Beyond Diversification: What Every Investor Needs to Know about Asset Allocation. 2020. Sébastien Page, CFA. McGraw Hill.
Sébastien Page, CFA, explains the pros and cons of different approaches to forecasting returns, risks, and correlations across asset classes. He explores methods of constructing portfolios to meet a range of client requirements.
“If you don’t think you can estimate expected returns, you shouldn’t be in the investment business.” — Bernd Scherer, PhD
Buried within every multi-asset portfolio — whether explicit or implicit — are forecasts for asset returns, risks, and correlations. In this book, Sébastien Page, CFA, sets out the pros and cons of different approaches to forecasting. He provides advice on portfolio construction and offers sample portfolios that put theory into practice. Page has authored academic papers on many of these issues. In this book, he skips past the math and dives in with practical conclusions.
The capital asset pricing model (CAPM) has flaws but offers
a useful starting point for forecasting returns. “It links expected returns to
an objective measure of risk and current interest rate levels,” according to
In theory, the market portfolio at the heart of CAPM
calculations encompasses all assets, public and private. In practice, listed
equities and bonds provide an appropriate proxy for most investors. The global
market was made up of around 60% equities and 40% bonds in 2000. Today, it’s
closer to 40% equities and 60% bonds, owing to share buybacks, privatizations,
fewer IPOs, and large issuance of government bonds. Investors can calculate
expected returns for the wide range of assets included in multi-asset
portfolios by combining the weighted estimates for equities and bonds and then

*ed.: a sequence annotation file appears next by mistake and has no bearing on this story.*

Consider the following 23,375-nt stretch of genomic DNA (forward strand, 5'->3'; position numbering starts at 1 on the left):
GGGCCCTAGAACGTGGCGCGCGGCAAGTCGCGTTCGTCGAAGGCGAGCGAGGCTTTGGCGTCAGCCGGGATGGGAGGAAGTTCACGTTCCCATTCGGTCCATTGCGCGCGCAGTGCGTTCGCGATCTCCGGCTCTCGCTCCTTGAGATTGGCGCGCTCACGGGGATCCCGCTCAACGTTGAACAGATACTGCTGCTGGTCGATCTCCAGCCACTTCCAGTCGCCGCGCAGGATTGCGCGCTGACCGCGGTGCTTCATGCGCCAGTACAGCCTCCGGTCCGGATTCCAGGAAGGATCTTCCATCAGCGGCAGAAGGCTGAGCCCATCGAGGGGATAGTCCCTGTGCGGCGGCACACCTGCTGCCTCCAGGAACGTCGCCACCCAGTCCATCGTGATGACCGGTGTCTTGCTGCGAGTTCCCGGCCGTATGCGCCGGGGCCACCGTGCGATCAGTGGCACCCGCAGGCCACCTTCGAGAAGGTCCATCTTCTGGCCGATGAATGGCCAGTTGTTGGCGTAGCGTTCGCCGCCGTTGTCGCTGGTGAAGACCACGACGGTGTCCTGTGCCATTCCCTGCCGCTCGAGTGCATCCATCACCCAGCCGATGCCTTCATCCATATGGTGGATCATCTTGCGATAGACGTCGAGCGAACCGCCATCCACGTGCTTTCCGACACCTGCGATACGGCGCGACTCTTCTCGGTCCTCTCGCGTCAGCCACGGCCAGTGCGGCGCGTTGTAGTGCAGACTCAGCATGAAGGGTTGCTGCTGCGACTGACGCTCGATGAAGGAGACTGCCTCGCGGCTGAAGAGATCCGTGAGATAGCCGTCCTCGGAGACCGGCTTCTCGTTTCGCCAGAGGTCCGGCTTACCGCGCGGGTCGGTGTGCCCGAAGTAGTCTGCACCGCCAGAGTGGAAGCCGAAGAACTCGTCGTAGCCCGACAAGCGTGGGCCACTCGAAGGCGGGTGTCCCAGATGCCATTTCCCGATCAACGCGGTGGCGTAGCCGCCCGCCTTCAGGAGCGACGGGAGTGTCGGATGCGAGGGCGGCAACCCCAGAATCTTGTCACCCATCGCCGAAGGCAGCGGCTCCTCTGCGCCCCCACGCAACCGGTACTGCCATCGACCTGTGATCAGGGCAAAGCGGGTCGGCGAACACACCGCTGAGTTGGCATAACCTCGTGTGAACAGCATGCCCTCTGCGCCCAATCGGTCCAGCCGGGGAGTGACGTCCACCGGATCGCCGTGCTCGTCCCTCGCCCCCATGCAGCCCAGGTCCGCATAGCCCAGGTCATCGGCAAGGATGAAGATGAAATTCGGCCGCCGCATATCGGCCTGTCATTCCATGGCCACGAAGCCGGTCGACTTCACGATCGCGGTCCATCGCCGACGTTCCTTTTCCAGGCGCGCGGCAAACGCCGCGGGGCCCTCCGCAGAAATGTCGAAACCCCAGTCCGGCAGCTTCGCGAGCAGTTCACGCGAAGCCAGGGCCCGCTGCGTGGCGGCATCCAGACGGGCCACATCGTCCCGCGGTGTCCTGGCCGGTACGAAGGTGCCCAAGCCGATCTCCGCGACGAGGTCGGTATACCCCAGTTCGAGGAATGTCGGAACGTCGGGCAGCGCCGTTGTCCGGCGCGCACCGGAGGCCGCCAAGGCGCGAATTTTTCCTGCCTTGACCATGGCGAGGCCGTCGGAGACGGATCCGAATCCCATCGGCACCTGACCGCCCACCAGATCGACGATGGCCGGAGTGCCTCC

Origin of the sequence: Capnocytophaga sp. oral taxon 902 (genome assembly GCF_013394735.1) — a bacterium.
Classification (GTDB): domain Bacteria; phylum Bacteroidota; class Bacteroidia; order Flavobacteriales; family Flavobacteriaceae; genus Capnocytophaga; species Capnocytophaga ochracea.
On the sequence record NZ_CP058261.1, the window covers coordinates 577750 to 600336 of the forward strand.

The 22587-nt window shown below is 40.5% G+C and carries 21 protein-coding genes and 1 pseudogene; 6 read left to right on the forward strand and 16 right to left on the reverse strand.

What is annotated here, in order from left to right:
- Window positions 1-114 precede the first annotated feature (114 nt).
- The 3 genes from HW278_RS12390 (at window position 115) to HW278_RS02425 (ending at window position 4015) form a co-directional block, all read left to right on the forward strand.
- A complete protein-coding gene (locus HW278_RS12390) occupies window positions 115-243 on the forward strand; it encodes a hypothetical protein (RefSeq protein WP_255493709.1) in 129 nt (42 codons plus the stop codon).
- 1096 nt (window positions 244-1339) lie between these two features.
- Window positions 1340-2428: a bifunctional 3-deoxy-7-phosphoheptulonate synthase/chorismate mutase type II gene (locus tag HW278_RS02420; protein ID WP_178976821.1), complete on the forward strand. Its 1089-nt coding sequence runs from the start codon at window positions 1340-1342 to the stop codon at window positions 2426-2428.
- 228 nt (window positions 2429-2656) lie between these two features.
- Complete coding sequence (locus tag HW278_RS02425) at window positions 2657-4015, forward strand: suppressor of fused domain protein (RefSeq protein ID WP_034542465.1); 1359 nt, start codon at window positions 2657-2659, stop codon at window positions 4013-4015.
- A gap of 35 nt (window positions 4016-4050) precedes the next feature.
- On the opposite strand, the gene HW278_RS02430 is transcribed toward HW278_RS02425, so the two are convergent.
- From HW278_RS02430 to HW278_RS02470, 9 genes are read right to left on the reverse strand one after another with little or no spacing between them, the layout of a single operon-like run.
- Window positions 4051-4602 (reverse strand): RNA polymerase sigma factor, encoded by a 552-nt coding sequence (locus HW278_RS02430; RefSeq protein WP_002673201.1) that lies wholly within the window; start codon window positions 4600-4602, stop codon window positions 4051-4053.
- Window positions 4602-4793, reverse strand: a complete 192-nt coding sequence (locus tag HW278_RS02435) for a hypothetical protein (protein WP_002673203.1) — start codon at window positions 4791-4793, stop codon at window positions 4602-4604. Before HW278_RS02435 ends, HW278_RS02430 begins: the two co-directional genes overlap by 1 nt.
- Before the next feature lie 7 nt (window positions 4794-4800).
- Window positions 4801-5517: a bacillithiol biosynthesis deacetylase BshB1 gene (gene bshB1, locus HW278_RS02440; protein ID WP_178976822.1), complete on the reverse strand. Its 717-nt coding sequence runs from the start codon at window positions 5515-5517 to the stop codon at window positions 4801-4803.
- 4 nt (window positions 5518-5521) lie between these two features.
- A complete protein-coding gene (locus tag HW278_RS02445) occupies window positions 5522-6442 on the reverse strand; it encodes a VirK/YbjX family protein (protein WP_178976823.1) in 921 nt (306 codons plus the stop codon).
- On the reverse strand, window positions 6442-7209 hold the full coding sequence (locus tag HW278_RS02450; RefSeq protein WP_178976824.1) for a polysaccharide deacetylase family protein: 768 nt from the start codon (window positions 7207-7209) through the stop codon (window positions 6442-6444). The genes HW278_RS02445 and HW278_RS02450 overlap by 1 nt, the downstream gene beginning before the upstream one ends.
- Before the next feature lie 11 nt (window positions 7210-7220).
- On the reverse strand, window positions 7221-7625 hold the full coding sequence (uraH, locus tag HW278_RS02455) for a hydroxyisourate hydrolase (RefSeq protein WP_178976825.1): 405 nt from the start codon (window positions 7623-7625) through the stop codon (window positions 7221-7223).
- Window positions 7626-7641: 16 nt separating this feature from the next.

multiplying by the beta of each asset.
A simple inversion of the price-to-earnings ratio (P/E) of an equity market gives a reasonable back-of-the-envelope estimate for equity returns. Which P/E? The Shiller CAPE (cyclically adjusted P/E) provides a cyclically adjusted measure for the United States. The low return implied by today’s high level may be too pessimistic if the rise in profitability over the last decade can be sustained. Higher earnings may be persistent due to the quasi-monopoly nature of big tech companies. Furthermore, recent earnings may be understated due to accounting issues. In contrast, measures simply based on today’s earnings may be too optimistic. The author finds that combining the historical and current earnings approaches leads to forecasts close to the estimates of a range of industry peers.
Forecasting returns for local-currency government bonds is
straightforward and relatively reliable. The current yield to maturity provides
a good estimate of long-term returns. Yield shocks may push bond prices lower
(or higher) but will be compensated for by higher (or lower) reinvestment rates
The CAPM is a valuation-agnostic model. Equity valuations,
however, exhibit a powerful mean reversion effect over the long term.
Therefore, investors can improve their estimates by incorporating forecasts for
valuations. Equity returns can be decomposed into three components, with income
and growth standing alongside valuation change. Dividend payouts are
persistent, so income forecasts based on current yields are reliable. Earnings
growth should be anchored to economic growth, given that profits as a share of
economic output must mean revert over the very long run.
Page explores a variety of methods for fine-tuning
forecasts, including analysis of institutional investor flows and momentum
across asset classes. The sheer volume of macro data makes it difficult to
separate signal from noise. Color-coded dashboards are a good way to present
data on relationships where macro factors matter for asset prices.
A review of 93 academic studies by Ser-Huang Poon and Clive Granger found that “there’s no clear winner of the great risk forecasting horse race.” Investment risks are complex. Adding complexity to risk models, however, does not necessarily improve predictability. What, then, should investors do? Page suggests using a number of different models—and applying judgment.